CMPI is a project of the Pacific Research Institute, a free market think tank.

See also GlaxoSmithKline, the Diabetes Drug Avandia and The Intimidation of Dr. John Buse

Paxil controversy & lawsuits

In 2003 GSK signed a corporate integrity agreement and paid $88 million in a civil fine for overcharging Medicaid for the antidepressant Paxil, and nasal-allergy spray Flonase. Later that year GSK also ran afoul of the Internal Revenue Service (IRS) and was facing a demand for $7.8 billion in backdated taxes and interest, the highest in IRS history.

On September 12, 2006 GSK settled the largest tax dispute in IRS history agreeing to pay $3.1 billion. At issue in the case were Zantac and the other Glaxo Group heritage products sold from 1989–2005. The case was about an area of taxation dealing with intracompany "transfer pricing"—determining the share of profit attributable to the US subsidiaries of GSK and subject to tax by the IRS. Taxes for large multi-divisional companies are paid to revenue authorities based on the profits reported in particular tax jurisdictions, so how profits were allocated among various legacy Glaxo divisions based on the functions they performed was central to the dispute in this case.[16]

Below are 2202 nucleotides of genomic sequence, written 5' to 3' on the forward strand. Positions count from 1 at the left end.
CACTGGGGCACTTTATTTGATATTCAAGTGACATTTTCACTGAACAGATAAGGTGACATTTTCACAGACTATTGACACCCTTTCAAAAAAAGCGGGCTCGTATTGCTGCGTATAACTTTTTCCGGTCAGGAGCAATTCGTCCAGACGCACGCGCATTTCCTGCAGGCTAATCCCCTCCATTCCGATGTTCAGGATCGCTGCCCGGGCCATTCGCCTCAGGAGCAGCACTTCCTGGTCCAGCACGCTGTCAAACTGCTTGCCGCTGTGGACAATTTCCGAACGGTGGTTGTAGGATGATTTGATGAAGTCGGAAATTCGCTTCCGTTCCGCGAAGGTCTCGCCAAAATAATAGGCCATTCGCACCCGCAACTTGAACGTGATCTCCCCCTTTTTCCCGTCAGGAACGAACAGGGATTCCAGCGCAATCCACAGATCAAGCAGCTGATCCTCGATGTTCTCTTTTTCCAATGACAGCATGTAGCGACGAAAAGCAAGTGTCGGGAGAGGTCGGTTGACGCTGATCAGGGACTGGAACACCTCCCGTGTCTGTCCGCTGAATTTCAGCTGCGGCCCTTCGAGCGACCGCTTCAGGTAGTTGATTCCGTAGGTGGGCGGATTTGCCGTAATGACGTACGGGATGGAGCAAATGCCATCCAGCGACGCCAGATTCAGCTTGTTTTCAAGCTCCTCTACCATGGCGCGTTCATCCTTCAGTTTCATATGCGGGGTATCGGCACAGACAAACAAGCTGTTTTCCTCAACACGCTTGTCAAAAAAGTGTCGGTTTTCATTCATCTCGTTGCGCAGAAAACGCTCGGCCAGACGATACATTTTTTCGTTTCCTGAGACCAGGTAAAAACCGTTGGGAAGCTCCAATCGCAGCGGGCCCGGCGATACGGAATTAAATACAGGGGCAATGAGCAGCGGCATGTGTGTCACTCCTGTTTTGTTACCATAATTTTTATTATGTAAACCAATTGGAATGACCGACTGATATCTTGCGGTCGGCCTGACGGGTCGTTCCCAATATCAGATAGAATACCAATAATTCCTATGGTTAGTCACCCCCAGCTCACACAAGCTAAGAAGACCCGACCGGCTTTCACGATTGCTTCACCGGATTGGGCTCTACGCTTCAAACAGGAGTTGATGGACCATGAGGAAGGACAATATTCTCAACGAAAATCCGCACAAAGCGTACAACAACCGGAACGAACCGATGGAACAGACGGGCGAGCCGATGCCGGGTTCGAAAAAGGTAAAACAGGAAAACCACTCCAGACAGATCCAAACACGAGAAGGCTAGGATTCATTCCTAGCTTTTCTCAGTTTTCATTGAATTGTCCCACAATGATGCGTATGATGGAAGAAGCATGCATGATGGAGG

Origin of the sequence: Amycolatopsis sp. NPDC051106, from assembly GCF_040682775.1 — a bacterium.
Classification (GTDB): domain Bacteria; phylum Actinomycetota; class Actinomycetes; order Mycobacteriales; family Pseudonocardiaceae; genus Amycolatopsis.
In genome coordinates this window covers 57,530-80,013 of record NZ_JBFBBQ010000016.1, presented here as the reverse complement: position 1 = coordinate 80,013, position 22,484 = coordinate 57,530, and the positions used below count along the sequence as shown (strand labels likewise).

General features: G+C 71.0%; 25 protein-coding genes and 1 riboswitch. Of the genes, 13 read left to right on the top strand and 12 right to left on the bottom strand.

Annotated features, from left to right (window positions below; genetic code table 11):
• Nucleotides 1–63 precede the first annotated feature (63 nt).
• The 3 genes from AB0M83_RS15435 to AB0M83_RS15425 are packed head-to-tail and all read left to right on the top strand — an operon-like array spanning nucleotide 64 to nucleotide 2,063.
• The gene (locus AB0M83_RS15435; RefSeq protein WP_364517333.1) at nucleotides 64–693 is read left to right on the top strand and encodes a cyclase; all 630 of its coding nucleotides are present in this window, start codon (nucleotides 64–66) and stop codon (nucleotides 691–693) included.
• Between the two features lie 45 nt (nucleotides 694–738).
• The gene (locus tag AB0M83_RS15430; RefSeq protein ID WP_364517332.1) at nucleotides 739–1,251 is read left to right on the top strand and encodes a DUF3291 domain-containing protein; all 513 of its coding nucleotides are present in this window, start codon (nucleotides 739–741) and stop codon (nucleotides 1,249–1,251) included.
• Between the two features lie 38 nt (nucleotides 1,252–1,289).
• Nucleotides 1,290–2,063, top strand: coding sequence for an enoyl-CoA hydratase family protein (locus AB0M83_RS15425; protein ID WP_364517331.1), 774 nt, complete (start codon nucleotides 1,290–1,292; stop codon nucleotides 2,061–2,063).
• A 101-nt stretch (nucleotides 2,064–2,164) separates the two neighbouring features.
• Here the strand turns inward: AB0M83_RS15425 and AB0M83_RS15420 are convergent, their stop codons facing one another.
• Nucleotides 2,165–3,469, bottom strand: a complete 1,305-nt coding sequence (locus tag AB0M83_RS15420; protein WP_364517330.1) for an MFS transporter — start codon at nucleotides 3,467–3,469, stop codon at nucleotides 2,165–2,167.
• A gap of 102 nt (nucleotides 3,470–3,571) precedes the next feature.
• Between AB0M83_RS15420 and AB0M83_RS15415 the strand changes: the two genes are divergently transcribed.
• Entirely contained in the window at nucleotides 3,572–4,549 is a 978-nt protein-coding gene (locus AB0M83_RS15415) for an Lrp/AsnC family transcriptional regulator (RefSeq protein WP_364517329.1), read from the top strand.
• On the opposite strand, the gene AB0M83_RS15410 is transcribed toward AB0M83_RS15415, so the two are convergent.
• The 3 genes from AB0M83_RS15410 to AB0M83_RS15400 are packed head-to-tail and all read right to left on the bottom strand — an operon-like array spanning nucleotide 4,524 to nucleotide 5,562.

On December 22, 2006, a US court decided in Hoorman, et al. v. SmithKline Beecham Corp that individuals who purchased Paxil(R) or Paxil CR(TM) (paroxetine) for a minor child may be eligible for benefits under a $63.8 million Proposed Settlement.[17]

The lawsuit won the argument that GSK promoted Paxil(R) or Paxil CR(TM) for prescription to children and adolescents while withholding and concealing material information about the medication's safety and effectiveness for minors. The lawsuit stemmed from a consumer advocate protest against Paroxetine manufacturer GSK. Since the FDA approved paroxetine in 1992, approximately 5,000 U.S. citizens – and thousands more worldwide – have sued GSK. Most of these people feel they were not sufficiently warned in advance of the drug's side effects and addictive properties.

Paxil induced suicides

According to "Paxil Protest", hundreds more lawsuits have been filed against GSK by families who claim Paxil drove a loved one to suicide. One account on describes the death of a child who left a note written in crayon, before hanging herself from a doorknob:[18] [19]

"Mom, by the time you find me, I'll be dead. I love you with all my heart. Don't worry, Jesus is with me."

The mother had asked the child's doctor to take her off the medication after she suspected adverse side effects, which the doctor refused to do. The "Paxil Protest" reveals the hidden horrors of a drug claiming to improve quality of life; horrors that are not new to GSK. The Paxil Protest also reveals the history of the drug's development; revealing that GSK knew that the drug could induce suicide, dependence and withdrawal, prior to the drug being approved. Furthermore, GSK conspired to hide adverse effects in order to obtain approval from the FDA. [20], [21]

Paxil Protest